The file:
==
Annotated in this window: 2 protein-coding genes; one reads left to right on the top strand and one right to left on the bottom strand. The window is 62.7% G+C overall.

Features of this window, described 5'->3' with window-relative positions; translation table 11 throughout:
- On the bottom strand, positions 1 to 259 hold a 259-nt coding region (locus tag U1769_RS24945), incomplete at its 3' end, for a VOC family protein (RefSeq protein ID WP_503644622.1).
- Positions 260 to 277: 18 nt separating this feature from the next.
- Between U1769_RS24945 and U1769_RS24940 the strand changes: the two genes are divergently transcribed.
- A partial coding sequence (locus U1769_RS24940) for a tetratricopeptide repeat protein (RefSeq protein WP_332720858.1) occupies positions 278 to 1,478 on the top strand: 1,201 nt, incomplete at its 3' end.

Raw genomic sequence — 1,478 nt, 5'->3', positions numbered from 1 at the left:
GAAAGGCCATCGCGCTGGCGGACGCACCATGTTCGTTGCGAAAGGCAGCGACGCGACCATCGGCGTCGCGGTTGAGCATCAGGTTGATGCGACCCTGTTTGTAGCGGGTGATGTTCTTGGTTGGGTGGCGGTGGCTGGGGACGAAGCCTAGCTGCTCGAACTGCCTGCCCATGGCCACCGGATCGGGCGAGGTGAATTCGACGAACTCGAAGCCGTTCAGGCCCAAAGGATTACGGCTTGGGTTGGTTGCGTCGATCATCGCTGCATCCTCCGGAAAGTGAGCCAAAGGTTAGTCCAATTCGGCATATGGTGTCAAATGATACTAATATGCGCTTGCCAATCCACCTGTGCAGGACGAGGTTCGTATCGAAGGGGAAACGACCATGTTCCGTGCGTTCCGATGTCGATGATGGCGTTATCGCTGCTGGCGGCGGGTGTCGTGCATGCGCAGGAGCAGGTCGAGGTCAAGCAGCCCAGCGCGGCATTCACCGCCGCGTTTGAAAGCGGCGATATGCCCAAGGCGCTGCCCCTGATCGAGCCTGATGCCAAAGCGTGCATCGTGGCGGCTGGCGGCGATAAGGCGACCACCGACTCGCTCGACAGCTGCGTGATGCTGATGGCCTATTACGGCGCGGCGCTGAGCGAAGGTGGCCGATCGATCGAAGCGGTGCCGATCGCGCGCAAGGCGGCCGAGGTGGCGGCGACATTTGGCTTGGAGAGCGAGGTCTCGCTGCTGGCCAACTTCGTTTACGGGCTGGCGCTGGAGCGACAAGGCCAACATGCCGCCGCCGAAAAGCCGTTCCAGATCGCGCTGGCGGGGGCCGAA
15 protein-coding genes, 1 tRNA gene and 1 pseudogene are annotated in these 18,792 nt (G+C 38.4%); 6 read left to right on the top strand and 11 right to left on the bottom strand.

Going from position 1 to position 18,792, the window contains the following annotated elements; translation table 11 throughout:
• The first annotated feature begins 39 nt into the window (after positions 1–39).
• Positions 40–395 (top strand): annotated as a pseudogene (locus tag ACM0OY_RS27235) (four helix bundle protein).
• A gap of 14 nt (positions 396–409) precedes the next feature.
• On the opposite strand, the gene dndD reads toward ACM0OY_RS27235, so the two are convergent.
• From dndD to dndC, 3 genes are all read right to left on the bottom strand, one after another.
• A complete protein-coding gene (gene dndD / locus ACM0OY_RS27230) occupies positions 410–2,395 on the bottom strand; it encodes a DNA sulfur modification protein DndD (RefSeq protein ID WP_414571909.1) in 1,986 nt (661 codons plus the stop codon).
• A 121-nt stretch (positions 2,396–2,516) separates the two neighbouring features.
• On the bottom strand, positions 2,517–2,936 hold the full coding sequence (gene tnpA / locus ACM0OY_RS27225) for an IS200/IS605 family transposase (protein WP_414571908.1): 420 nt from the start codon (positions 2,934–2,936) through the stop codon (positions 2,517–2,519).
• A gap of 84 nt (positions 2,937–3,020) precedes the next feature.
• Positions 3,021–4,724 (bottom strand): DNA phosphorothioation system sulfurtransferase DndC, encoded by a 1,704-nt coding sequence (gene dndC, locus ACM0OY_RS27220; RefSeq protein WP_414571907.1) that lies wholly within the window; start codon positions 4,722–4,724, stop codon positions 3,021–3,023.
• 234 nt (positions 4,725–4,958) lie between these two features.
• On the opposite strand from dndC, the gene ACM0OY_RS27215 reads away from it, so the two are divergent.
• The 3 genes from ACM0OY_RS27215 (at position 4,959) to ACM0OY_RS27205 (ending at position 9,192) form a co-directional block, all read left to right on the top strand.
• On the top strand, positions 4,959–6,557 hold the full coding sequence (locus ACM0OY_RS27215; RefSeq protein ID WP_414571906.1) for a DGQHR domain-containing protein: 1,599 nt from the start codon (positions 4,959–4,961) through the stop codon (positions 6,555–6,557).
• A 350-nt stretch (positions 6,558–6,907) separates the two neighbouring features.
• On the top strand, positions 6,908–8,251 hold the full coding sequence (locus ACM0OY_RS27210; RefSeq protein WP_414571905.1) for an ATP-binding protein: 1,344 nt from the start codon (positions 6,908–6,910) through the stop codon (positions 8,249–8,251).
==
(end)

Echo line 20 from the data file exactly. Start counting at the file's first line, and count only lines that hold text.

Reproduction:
• Positions 3,021–4,724 (bottom strand): DNA phosphorothioation system sulfurtransferase DndC, encoded by a 1,704-nt coding sequence (gene dndC, locus ACM0OY_RS27220; RefSeq protein WP_414571907.1) that lies wholly within the window; start codon positions 4,722–4,724, stop codon positions 3,021–3,023.